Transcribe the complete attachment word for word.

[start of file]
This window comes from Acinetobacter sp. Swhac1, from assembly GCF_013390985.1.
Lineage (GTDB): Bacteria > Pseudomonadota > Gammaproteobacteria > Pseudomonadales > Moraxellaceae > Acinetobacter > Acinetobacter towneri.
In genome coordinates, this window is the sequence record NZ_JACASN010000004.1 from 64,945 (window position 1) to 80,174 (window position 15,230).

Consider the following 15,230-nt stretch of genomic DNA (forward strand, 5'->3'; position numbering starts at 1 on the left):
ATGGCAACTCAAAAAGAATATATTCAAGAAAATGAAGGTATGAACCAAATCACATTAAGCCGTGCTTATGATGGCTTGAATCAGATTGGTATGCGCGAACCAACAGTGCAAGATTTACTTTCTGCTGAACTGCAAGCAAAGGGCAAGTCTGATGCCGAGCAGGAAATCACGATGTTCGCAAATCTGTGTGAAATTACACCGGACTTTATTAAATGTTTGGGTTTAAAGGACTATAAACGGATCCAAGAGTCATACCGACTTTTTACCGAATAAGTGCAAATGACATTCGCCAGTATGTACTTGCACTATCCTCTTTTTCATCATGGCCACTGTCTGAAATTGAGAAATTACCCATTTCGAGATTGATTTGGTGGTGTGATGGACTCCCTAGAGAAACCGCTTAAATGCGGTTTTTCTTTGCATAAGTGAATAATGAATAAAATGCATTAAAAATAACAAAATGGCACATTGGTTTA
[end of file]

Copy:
This window comes from Acinetobacter sp. Swhac1, from assembly GCF_013390985.1.
Lineage (GTDB): Bacteria > Pseudomonadota > Gammaproteobacteria > Pseudomonadales > Moraxellaceae > Acinetobacter > Acinetobacter towneri.
In genome coordinates, this window is the sequence record NZ_JACASN010000004.1 from 64,945 (window position 1) to 80,174 (window position 15,230).

Consider the following 15,230-nt stretch of genomic DNA (forward strand, 5'->3'; position numbering starts at 1 on the left):
ATGGCAACTCAAAAAGAATATATTCAAGAAAATGAAGGTATGAACCAAATCACATTAAGCCGTGCTTATGATGGCTTGAATCAGATTGGTATGCGCGAACCAACAGTGCAAGATTTACTTTCTGCTGAACTGCAAGCAAAGGGCAAGTCTGATGCCGAGCAGGAAATCACGATGTTCGCAAATCTGTGTGAAATTACACCGGACTTTATTAAATGTTTGGGTTTAAAGGACTATAAACGGATCCAAGAGTCATACCGACTTTTTACCGAATAAGTGCAAATGACATTCGCCAGTATGTACTTGCACTATCCTCTTTTTCATCATGGCCACTGTCTGAAATTGAGAAATTACCCATTTCGAGATTGATTTGGTGGTGTGATGGACTCCCTAGAGAAACCGCTTAAATGCGGTTTTTCTTTGCATAAGTGAATAATGAATAAAATGCATTAAAAATAACAAAATGGCACATTGGTTTA